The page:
MAKING A DIFFERENCE
“David was a valued member of the OCCC over the last 10 years. His contribution to the Ontario cereal industry and the committee by keeping minutes, revising guidelines, and many other committee tasks of generally keeping us all on the straight and narrow is very much appreciated,” says Ellen Sparry, general manager of C&M Seeds and OCCC winter wheat registration coordinator. “We will miss having David at the OCCC meeting table, but wish him all the best.”
In addition to supporting the crop committees, Morris harnessed his interest in extension and knowledge transfer by collecting, writing, and disseminating the latest crop production information for growers. He embraced the early days of the internet in the 1990s by combing the web for the latest information to share with Ontario corn growers via a website hosted by the Ontario Corn Producers’ Association. Morris explains that, at the time when the internet was still new and access to information wasn’t as easy as it is today, growers appreciated the in-depth analysis and general advisory of the information that was provided. Topics included soil conservation and tillage, seed genetics, and improving crop protection application safety. Morris contributed to the Ontario Corn Producer magazine and co-authored several OMAF resources based on the information collected from the OCC, other provincial research committees, and personal experience.
“I think one of the greatest highlights of my career was being involved in creating resources and seeing the impact they have had on crop production practices,” says Morris. “For example, the various soil conservation and land stewardship programs that I was involved in, along with many other OMAF staff, helped shift grower acceptance and adoption of practices like conservation tillage and no-till planting.”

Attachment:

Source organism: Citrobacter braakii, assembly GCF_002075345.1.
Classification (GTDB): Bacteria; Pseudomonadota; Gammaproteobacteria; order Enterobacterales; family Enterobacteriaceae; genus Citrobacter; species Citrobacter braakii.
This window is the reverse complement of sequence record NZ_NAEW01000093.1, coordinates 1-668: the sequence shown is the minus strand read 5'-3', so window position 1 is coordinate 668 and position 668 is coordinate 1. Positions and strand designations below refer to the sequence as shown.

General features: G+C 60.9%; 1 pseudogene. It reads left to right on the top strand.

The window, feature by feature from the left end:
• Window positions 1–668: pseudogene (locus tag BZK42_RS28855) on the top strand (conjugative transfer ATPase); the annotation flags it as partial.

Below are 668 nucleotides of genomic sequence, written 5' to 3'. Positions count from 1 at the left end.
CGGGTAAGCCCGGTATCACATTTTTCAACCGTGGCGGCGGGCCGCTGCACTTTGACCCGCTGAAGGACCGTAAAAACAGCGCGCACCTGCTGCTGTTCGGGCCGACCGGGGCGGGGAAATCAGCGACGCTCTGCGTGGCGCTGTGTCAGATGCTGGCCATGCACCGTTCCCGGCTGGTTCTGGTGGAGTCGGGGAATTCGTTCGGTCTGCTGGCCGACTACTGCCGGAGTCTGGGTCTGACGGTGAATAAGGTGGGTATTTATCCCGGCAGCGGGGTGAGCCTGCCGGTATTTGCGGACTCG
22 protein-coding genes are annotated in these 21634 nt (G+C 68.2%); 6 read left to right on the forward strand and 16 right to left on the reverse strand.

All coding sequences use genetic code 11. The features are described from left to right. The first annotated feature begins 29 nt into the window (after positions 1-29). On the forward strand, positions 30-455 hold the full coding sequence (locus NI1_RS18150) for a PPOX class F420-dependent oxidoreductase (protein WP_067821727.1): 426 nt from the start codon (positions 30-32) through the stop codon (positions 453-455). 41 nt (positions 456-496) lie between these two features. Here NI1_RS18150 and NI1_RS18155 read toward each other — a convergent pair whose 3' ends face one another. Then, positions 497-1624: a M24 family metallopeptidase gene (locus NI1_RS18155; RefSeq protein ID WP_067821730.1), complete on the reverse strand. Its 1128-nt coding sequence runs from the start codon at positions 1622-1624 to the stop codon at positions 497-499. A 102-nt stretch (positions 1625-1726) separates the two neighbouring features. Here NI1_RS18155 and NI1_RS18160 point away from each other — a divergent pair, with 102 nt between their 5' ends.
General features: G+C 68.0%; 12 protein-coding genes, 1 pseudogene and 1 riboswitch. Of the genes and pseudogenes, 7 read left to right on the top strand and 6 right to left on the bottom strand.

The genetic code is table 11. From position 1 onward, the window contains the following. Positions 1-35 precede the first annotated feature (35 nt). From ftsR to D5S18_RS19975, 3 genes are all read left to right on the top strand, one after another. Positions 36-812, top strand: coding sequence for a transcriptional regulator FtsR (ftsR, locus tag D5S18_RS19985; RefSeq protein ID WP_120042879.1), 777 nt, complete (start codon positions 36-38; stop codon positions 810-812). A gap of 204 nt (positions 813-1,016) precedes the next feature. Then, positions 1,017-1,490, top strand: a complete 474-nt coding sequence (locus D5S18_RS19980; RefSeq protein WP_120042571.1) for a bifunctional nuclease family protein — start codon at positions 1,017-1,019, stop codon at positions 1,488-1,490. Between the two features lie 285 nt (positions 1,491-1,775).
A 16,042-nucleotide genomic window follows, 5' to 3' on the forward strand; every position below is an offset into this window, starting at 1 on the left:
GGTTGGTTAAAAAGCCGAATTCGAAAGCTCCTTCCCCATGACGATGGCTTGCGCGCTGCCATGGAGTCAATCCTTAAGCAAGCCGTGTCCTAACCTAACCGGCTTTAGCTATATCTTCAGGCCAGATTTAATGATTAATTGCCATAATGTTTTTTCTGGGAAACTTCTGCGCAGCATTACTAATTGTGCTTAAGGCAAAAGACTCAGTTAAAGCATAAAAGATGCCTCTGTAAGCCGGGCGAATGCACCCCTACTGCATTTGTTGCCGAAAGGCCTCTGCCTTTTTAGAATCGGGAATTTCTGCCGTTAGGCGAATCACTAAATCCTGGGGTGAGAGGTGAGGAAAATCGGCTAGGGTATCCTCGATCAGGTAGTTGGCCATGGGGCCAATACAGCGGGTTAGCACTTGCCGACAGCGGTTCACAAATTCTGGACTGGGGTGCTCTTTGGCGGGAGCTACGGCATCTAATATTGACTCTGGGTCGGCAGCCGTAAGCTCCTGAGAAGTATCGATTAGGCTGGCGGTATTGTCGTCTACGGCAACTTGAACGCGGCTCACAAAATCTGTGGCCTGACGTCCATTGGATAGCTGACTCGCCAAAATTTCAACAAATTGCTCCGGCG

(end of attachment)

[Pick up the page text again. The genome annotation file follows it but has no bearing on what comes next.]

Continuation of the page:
While the roles of the OCC and OCCC evolved during Morris’ involvement, one thing remained the same – providing reliable, independent data about the performance of cereal and corn varieties and hybrids to help growers make the most informed decision for their farms.
“These groups continue to make worldwide contributions every year with their field trials and published results,” explains Morris, noting the results of more than 200 corn hybrids can now be found in today’s Hybrid Corn Performance Trials Report. The field trial results also help ensure new varieties, especially cereal varieties, have a market based on their performance. “The OCC has the reputation of conducting some of the best corn performance trials in North America.”
Morris says, “the most enjoyable part of my role was working directly with growers, members of the committee and travelling the province every fall to tour the performance trials.” He enjoyed making long-term industry connections and supporting board members to advance the cereal and corn industries year after year. “David had a great blend of wanting to get things done right and was more than willing to work with people’s abilities and constraints,” says Stewart.
Matthew Czerwinski, Grain Farmers of Ontario research lead and current chair of the OCCC agrees. “David makes people on the board look good.”
Morris has dedicated his career to Ontario’s field crop industry. He’s proud to have had an instrumental role in the ongoing evolution of field trials, information extension and progressive farming practices. Thank you for your service to Ontario grain farmers, David. •